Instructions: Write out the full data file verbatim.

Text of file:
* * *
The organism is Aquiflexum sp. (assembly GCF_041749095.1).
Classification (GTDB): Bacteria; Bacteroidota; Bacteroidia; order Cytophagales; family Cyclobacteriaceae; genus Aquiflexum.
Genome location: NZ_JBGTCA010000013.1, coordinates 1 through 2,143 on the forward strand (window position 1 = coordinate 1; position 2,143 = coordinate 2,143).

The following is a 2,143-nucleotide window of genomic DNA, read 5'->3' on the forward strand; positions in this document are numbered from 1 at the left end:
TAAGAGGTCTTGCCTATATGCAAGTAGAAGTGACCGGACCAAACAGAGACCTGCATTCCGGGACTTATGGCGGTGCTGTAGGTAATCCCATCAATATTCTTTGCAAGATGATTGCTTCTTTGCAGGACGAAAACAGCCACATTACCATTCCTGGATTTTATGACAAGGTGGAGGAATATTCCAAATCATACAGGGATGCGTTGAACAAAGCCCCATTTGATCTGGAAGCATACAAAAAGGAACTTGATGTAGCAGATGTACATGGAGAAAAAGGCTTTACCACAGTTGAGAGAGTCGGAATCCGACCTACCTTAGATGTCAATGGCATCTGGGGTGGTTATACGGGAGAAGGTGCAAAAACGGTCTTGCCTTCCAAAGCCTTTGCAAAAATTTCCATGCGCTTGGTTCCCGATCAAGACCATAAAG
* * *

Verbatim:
The organism is Aquiflexum sp. (assembly GCF_041749095.1).
Classification (GTDB): Bacteria; Bacteroidota; Bacteroidia; order Cytophagales; family Cyclobacteriaceae; genus Aquiflexum.
Genome location: NZ_JBGTCA010000013.1, coordinates 1 through 2,143 on the forward strand (window position 1 = coordinate 1; position 2,143 = coordinate 2,143).

The following is a 2,143-nucleotide window of genomic DNA, read 5'->3' on the forward strand; positions in this document are numbered from 1 at the left end:
TAAGAGGTCTTGCCTATATGCAAGTAGAAGTGACCGGACCAAACAGAGACCTGCATTCCGGGACTTATGGCGGTGCTGTAGGTAATCCCATCAATATTCTTTGCAAGATGATTGCTTCTTTGCAGGACGAAAACAGCCACATTACCATTCCTGGATTTTATGACAAGGTGGAGGAATATTCCAAATCATACAGGGATGCGTTGAACAAAGCCCCATTTGATCTGGAAGCATACAAAAAGGAACTTGATGTAGCAGATGTACATGGAGAAAAAGGCTTTACCACAGTTGAGAGAGTCGGAATCCGACCTACCTTAGATGTCAATGGCATCTGGGGTGGTTATACGGGAGAAGGTGCAAAAACGGTCTTGCCTTCCAAAGCCTTTGCAAAAATTTCCATGCGCTTGGTTCCCGATCAAGACCATAAAG